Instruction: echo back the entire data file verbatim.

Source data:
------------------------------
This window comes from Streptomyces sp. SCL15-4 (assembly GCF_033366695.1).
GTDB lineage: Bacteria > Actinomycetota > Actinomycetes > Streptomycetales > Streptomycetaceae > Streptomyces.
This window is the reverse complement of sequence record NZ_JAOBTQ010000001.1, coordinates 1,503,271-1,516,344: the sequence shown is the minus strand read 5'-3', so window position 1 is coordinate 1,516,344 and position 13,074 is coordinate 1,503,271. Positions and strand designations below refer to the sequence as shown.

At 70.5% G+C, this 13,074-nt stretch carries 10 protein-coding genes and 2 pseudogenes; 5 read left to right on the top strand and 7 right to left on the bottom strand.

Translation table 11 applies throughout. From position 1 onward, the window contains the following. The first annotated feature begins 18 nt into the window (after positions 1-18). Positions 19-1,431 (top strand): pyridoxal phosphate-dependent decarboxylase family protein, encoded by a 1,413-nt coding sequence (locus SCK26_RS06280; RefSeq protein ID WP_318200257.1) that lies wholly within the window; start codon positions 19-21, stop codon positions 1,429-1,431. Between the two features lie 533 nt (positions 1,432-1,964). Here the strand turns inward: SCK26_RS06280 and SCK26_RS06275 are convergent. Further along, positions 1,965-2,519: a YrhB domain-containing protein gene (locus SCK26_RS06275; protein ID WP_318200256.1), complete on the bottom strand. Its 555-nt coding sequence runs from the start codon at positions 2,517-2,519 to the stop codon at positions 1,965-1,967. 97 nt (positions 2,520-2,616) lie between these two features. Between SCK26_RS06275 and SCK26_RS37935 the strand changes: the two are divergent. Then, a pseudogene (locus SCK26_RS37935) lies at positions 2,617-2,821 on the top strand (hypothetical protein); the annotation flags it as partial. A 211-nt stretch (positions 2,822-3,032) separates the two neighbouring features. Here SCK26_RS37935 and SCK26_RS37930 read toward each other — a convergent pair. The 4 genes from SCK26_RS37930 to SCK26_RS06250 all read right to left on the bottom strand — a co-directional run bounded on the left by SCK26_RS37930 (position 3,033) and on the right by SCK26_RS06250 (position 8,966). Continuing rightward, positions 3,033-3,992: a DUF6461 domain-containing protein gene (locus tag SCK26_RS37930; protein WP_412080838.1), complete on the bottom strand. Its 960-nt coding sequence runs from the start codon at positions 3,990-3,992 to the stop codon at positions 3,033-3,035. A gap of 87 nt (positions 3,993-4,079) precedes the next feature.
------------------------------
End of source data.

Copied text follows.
This window comes from Streptomyces sp. SCL15-4 (assembly GCF_033366695.1).
GTDB lineage: Bacteria > Actinomycetota > Actinomycetes > Streptomycetales > Streptomycetaceae > Streptomyces.
This window is the reverse complement of sequence record NZ_JAOBTQ010000001.1, coordinates 1,503,271-1,516,344: the sequence shown is the minus strand read 5'-3', so window position 1 is coordinate 1,516,344 and position 13,074 is coordinate 1,503,271. Positions and strand designations below refer to the sequence as shown.

At 70.5% G+C, this 13,074-nt stretch carries 10 protein-coding genes and 2 pseudogenes; 5 read left to right on the top strand and 7 right to left on the bottom strand.

Translation table 11 applies throughout. From position 1 onward, the window contains the following. The first annotated feature begins 18 nt into the window (after positions 1-18). Positions 19-1,431 (top strand): pyridoxal phosphate-dependent decarboxylase family protein, encoded by a 1,413-nt coding sequence (locus SCK26_RS06280; RefSeq protein ID WP_318200257.1) that lies wholly within the window; start codon positions 19-21, stop codon positions 1,429-1,431. Between the two features lie 533 nt (positions 1,432-1,964). Here the strand turns inward: SCK26_RS06280 and SCK26_RS06275 are convergent. Further along, positions 1,965-2,519: a YrhB domain-containing protein gene (locus SCK26_RS06275; protein ID WP_318200256.1), complete on the bottom strand. Its 555-nt coding sequence runs from the start codon at positions 2,517-2,519 to the stop codon at positions 1,965-1,967. 97 nt (positions 2,520-2,616) lie between these two features. Between SCK26_RS06275 and SCK26_RS37935 the strand changes: the two are divergent. Then, a pseudogene (locus SCK26_RS37935) lies at positions 2,617-2,821 on the top strand (hypothetical protein); the annotation flags it as partial. A 211-nt stretch (positions 2,822-3,032) separates the two neighbouring features. Here SCK26_RS37935 and SCK26_RS37930 read toward each other — a convergent pair. The 4 genes from SCK26_RS37930 to SCK26_RS06250 all read right to left on the bottom strand — a co-directional run bounded on the left by SCK26_RS37930 (position 3,033) and on the right by SCK26_RS06250 (position 8,966). Continuing rightward, positions 3,033-3,992: a DUF6461 domain-containing protein gene (locus tag SCK26_RS37930; protein WP_412080838.1), complete on the bottom strand. Its 960-nt coding sequence runs from the start codon at positions 3,990-3,992 to the stop codon at positions 3,033-3,035. A gap of 87 nt (positions 3,993-4,079) precedes the next feature.